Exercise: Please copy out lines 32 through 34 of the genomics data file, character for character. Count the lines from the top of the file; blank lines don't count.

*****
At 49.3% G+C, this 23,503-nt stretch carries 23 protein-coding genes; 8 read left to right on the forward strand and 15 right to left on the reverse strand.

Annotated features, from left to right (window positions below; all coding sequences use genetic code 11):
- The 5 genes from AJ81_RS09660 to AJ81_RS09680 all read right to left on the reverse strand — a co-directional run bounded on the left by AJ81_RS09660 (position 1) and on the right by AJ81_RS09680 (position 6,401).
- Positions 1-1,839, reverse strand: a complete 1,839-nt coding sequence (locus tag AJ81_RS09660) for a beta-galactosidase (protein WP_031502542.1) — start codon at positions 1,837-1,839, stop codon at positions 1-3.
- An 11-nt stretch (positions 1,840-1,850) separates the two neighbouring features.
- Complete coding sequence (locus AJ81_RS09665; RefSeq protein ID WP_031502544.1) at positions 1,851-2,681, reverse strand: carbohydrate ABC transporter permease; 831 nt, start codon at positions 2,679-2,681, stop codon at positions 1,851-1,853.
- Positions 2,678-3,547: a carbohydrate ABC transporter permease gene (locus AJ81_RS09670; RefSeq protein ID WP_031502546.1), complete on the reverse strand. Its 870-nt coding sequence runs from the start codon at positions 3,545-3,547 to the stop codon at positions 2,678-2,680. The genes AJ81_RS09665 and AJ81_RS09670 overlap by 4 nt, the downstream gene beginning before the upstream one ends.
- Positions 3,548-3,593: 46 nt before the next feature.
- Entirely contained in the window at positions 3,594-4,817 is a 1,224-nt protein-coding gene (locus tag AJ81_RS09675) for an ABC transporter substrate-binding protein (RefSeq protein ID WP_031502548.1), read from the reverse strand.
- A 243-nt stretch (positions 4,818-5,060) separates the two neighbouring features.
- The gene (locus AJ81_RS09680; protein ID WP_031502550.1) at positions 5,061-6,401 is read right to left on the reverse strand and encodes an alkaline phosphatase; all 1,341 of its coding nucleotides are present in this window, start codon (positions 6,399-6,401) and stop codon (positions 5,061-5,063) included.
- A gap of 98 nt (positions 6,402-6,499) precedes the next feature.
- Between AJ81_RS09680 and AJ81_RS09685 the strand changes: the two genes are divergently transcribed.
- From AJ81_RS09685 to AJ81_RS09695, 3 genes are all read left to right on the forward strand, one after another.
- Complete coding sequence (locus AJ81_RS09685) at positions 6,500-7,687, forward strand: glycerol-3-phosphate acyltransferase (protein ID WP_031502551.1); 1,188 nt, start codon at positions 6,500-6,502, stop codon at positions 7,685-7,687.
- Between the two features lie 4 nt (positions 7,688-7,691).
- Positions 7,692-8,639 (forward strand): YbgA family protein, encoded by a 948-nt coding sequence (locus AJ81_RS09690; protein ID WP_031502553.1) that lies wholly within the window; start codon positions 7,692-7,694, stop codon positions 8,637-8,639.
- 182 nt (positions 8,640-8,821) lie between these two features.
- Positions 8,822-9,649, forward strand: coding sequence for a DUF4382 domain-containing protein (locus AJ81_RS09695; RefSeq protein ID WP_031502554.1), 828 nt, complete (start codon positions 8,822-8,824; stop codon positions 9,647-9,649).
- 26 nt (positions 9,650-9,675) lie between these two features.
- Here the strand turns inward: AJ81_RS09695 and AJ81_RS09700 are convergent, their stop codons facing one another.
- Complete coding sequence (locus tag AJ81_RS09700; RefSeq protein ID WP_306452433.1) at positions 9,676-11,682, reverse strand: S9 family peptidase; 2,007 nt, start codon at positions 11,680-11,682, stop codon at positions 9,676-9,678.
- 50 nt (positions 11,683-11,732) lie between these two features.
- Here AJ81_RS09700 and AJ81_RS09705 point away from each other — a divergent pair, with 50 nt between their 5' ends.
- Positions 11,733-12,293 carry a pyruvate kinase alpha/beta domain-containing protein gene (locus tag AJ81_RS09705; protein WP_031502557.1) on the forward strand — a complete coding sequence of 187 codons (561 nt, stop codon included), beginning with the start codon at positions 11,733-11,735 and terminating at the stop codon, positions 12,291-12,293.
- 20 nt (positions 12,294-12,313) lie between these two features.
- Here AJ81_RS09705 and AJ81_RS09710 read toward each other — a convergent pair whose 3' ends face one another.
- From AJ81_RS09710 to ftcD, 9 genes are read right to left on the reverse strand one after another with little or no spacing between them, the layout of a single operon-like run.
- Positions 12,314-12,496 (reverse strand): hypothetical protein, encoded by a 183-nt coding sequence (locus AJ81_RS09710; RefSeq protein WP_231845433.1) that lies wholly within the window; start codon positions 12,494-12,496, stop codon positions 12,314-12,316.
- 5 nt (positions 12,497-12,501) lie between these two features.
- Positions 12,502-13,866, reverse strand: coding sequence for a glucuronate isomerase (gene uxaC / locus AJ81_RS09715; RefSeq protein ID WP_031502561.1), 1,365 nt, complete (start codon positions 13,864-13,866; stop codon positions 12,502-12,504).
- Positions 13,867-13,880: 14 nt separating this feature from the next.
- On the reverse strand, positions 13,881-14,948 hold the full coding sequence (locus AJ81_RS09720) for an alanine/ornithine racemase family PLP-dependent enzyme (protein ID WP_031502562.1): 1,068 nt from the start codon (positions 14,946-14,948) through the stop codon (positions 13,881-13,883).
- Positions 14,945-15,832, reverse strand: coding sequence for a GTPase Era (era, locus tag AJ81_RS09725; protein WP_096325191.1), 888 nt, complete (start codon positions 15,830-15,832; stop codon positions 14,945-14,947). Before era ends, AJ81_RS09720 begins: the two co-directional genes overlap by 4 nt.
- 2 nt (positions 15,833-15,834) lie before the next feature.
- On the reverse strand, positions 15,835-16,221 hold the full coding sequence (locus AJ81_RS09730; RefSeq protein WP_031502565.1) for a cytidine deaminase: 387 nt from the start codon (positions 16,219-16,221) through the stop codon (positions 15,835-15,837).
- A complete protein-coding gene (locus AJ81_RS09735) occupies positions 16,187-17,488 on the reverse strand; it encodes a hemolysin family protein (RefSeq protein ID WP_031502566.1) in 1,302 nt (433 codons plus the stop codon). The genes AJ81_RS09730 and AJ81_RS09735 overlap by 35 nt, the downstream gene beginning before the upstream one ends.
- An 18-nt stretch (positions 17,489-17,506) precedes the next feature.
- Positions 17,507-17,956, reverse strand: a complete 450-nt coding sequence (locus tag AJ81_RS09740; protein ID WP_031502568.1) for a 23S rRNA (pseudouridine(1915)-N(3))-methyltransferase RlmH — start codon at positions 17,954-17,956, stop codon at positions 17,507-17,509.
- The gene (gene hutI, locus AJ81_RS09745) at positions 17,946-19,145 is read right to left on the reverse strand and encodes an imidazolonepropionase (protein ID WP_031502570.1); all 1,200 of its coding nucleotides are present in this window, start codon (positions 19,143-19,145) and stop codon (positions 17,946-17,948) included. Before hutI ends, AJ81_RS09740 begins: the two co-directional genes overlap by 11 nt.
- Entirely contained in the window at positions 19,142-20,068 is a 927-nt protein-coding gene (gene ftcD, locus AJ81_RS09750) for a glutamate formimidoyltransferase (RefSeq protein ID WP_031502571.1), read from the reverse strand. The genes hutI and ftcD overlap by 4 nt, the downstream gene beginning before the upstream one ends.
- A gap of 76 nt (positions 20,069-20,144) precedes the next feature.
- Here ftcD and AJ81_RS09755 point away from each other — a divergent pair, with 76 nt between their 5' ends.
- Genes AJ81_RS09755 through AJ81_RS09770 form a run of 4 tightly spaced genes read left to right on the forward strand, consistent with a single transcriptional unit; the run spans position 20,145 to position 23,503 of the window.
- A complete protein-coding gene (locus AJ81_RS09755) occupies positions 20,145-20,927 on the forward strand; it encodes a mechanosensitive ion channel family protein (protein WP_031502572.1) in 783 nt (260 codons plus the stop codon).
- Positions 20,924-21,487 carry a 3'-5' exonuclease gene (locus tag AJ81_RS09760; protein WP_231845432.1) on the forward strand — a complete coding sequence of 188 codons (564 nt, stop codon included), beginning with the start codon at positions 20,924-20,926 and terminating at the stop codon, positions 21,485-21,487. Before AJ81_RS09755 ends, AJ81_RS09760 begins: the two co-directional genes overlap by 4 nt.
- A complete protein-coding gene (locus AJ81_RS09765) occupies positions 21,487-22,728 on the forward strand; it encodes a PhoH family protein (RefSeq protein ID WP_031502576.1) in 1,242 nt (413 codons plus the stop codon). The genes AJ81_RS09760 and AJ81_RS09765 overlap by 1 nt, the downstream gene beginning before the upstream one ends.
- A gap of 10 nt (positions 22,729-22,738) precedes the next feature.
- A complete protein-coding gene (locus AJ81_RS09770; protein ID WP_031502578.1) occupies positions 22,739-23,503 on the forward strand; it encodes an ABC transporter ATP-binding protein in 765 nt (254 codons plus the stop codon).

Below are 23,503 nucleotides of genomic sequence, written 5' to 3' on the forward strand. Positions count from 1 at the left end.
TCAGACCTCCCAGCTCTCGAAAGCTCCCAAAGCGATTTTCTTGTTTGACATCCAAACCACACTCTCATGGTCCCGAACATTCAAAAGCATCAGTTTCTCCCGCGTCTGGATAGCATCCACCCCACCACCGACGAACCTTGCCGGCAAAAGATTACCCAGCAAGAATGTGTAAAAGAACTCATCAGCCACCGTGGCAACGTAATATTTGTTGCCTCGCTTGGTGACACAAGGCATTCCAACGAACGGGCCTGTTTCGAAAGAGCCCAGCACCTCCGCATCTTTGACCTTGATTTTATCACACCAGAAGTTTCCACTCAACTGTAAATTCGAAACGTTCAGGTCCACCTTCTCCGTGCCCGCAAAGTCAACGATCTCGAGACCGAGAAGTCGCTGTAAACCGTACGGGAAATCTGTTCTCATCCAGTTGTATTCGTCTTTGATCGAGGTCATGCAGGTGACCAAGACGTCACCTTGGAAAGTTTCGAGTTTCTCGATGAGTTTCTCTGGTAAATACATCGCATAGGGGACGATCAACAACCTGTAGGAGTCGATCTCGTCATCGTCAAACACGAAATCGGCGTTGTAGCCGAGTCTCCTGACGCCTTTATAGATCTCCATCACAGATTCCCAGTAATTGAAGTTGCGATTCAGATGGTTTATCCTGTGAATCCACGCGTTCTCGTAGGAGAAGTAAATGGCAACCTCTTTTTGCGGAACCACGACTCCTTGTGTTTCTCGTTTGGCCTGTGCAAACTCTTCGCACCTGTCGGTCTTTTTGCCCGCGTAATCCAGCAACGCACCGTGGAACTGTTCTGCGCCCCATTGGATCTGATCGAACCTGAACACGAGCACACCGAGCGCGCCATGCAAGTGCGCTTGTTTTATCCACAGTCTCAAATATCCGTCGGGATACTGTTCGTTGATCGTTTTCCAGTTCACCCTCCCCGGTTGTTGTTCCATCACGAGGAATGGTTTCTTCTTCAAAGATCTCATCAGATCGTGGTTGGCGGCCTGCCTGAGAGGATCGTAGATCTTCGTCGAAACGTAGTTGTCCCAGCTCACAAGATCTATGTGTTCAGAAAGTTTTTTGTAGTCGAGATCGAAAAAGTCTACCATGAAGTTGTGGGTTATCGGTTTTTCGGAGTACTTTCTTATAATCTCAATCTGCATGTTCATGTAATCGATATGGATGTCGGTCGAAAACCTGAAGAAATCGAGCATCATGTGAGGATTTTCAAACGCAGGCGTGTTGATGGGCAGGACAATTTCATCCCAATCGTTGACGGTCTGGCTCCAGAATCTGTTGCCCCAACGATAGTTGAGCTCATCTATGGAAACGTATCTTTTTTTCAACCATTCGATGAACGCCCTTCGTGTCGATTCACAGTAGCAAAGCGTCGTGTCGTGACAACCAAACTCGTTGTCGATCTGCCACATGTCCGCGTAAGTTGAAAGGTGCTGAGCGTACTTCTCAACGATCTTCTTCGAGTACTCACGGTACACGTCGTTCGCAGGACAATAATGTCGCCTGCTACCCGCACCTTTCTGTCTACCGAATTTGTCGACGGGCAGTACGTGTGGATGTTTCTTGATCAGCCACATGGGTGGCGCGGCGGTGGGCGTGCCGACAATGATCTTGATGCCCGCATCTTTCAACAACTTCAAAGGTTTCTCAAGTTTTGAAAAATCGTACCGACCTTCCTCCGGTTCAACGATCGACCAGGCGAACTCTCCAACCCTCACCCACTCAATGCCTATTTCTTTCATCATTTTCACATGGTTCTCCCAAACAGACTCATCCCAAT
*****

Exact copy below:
- Positions 13,867-13,880: 14 nt separating this feature from the next.
- On the reverse strand, positions 13,881-14,948 hold the full coding sequence (locus AJ81_RS09720) for an alanine/ornithine racemase family PLP-dependent enzyme (protein ID WP_031502562.1): 1,068 nt from the start codon (positions 14,946-14,948) through the stop codon (positions 13,881-13,883).
- Positions 14,945-15,832, reverse strand: coding sequence for a GTPase Era (era, locus tag AJ81_RS09725; protein WP_096325191.1), 888 nt, complete (start codon positions 15,830-15,832; stop codon positions 14,945-14,947). Before era ends, AJ81_RS09720 begins: the two co-directional genes overlap by 4 nt.